But I couldn’t help but make judgmental assumptions about the people sharing the auditorium with me. I’m not proud of it or excusing it, and I fully acknowledge that, like most prejudices, I’m not seeing the full picture and ultimately can’t make any moral judgments. But… seriously, these were people who still find that camel/hump day commercial hysterical, even when the joke is ruined and the pun that is the very foundation of the joke is removed by having the camel get excited not about humpday, but about a movie day instead and urging everyone to turn off their phones before the movie. These were people who feel the need to not just laugh at a joke or funny line, but also repeatedly repeat the lines they just heard that made them laugh in the first place. These were people who still found it gut-busting when the irascible Madea refers to Target as “Targét,” as if it were a French boutique, and love it when she references, yet again, her history of selling marijuana and dancing on a stripper pole. I’ve only now seen four Madea movies over a period of a couple years, and I can tell you now that, even if I’ve only seen 0.05% of the man’s more extensive output, I am already quite sick of it. It’s no longer inherently amusing because she’s and old woman, and Perry seems content in not even adding any variances on the same joke across his movies.
Oh my, I haven’t even gotten to the story proper, have I? It’s basically an inept knock off of Guess Who, which is itself a role-reversed, inferior remake of the classic Guess Who’s Coming to Dinner, so that should give you some hint as to the quality of this piece of work. The primary plot involves Madea’s niece, Eileen, as she becomes convinced that something wrong is happening in her distant daughter’s life down in the South when she is informed that her daughter will not be joining her for Christmas this year. Naturally, Eileen insists that she is needed and convinces Madea to accompany her on the trip. Also along for the ride is her daughter’s old boyfriend, Oliver, who is really more of a convenient plot device for when the film needs someone to act smarmy, sexist, snobbish, or Anti-CHRISTmas. What they don’t know, however is that Eileen’s daughter, Lacey, is hiding a secret: she’s married, and to a white man, Conner. Turns out Eileen has some hang-ups regarding miscegenation, and so the film’s primary conceit is to focus on everybody’s efforts to keep Lacey and Conner’s secret, including Conner’s fully accepting and unfathomably accommodating parents.
Of course, the film’s plot thread contains some frayed strands that it would like for us to regard as sidestories that prop up the rest of the film, rather than excess material that Perry would have likely been wise to cut, were he as competent a filmmaker as he is a businessman. There’s some drama about the town’s hardships thanks to a big corporation that Oliver works for putting people out of business and then trying ineptly to save face by sponsoring their annual Christmas Jubilee and then requesting that all references to Jesus and Christianity be removed. One of the fathers who was put out of a job has a son in Lacey’s class named Bailey. Despite seemingly being worked hard night and day at home, Bailey is also excelling at school and has aspirations of singing in the jubilee, but his dreams are ignored by his hardass father and he’s picked on by the other kids in his class, and the father doesn’t take kindly to Lacey’s efforts to get him to encourage his son, either. This all comes together when Lacey’s job as one of those generic fairy tale teachers is then put on the line because… well, because. Oh, and Madea’s in there wandering around because it’s a Tyler Perry movie, though, honestly, despite the film carrying her name and many of the attempts at humor coming from her lips, she’s largely an inconsequential character in the grander scheme of themes – more like an old woman at a movie theatre who shouts at the screen in with long-winded quips that everyone else largely tries to ignore because she’s old and crazy, and they don’t know how else to deal with her.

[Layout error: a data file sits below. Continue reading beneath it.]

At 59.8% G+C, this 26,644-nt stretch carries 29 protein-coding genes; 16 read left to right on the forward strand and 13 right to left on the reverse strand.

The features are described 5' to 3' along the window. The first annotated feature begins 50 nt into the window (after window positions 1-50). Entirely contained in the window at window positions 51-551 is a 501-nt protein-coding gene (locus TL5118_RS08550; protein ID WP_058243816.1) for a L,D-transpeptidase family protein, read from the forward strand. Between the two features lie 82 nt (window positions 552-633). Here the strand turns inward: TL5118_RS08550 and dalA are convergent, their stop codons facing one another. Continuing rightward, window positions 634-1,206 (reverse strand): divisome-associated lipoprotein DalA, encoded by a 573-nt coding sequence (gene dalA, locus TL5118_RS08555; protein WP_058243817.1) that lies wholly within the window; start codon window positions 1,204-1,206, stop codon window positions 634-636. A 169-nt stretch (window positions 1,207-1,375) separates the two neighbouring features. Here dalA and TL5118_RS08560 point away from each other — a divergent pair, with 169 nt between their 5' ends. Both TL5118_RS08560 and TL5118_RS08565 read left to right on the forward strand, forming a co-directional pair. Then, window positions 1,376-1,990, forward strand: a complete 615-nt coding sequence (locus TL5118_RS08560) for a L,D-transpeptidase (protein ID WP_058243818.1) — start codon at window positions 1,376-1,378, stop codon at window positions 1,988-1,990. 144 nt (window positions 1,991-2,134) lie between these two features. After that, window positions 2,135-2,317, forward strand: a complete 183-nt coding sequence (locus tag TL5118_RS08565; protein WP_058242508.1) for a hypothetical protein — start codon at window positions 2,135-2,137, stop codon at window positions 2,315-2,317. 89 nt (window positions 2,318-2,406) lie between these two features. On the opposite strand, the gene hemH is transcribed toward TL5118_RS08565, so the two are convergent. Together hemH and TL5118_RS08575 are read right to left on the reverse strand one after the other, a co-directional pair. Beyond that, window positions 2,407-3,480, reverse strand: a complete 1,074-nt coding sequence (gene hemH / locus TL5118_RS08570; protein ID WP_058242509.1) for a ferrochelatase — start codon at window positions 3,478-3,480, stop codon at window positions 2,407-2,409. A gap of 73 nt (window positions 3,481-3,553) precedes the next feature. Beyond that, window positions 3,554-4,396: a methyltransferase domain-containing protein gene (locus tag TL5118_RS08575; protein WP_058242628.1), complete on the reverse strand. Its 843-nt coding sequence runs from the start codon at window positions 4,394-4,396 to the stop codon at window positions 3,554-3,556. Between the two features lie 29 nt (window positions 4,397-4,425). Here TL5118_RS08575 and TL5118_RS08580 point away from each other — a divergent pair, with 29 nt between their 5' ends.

The movie is just awful. It was an atrocity from the very beginning, when voice of reason Madea is shown working as an abusive customer service rep at the upscale department store that Eileen got her a job at. Its sense of humor is to pretend like the film is breaking new ground by reversing the role of the bigot and the oppressed, but then also have Madea criticize a poor middle aged woman who wants to buy some lingerie for being past her prime (and then suggesting she go get some modest pajamas from the aforementioned Targét). It takes a lot to make Larry the Cable Guy actually feel like the most likeable character in a film, but I’ll give Perry credit for at least this accomplishment – he and Kathy Najimy as Conner’s parents actually are the most reasonable and realistic people in the film, and – dare I say it? – the Cable Guy actually cracks some genuinely funny jokes, including one surprisingly racy one about vegetarians and eating meat that also manages to not embrace ignorance.